The Syrian delegation at the COP28 in Dubai has blamed international sanctions, opposition groups, the U.S., Turkey, and Israel for aggravating the climate crisis in Syria, while deflecting any governmental responsibility in Syria’s climate emergency. At the annual Conference of Parties, private entities and governments tend to make pledges to help developing countries face the climate crisis, but so far, Damascus' search for international climate finance seems to have fallen flat this year.
The Green Climate Fund (GCF), the world’s largest multilateral climate fund, has granted USD 1.9 million to the Syrian government in the past four years but could potentially attract much more. Countries must enhance the technical capacity of national institutions through a ‘Readiness Program' to access GCF funds. As of August, GCF has funded 709 ‘readiness requests’ worth a total of USD 527.6 million across 142 countries. In the case of Syria, the GCF has so far disbursed USD 873,300 out of the total USD 1.9 million granted.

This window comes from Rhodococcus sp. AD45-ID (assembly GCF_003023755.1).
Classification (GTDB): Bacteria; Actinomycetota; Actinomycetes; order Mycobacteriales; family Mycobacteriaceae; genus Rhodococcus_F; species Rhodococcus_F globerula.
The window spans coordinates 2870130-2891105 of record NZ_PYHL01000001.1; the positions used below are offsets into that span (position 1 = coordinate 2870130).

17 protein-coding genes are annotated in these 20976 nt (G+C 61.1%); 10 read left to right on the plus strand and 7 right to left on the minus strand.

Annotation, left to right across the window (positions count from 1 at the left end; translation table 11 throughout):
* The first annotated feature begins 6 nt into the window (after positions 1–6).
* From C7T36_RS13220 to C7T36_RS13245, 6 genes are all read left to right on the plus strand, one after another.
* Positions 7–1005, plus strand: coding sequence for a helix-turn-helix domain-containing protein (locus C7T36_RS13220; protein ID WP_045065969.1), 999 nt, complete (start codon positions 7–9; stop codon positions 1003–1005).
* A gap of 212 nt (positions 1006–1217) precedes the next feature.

On November 26, the Russian delegation visited the Suweida Chamber of Commerce and Industry and signed an MoU to barter Syrian local agricultural products like olive oil, apples, and grapes molasses, for Russian agricultural inputs such as fertilizers, pesticides, and machinery.
The Syrian Trade Establishment has announced profits worth SYP 33 billion in the first ten months of 2023, triggering criticism among Syrians grappling with rising prices of essential goods.
The Syrian government has increased by 74 percent the price of bottled water produced by state-owned factories. This is the third price hike of bottled water this year. Syrians increasingly depend on bottled water for drinking as electricity shortages have hampered water pump operations across the country, and tap water quality has sharply declined due to conflict-related damage to water infrastructure.
Syria recorded an annual inflation rate of 84.9 percent in 2022, compared to an average of 5.1 percent in the rest of Arab countries and 8.5 percent recorded globally, according to the Annual Bulletin of the Syrian Centre for Policy Research, published on October 12. The hike in prices of food and non-alcoholic beverages contributed to 41.3 percent of last year’s general inflation, followed by the housing, water, electricity and gas category, then transportation and health.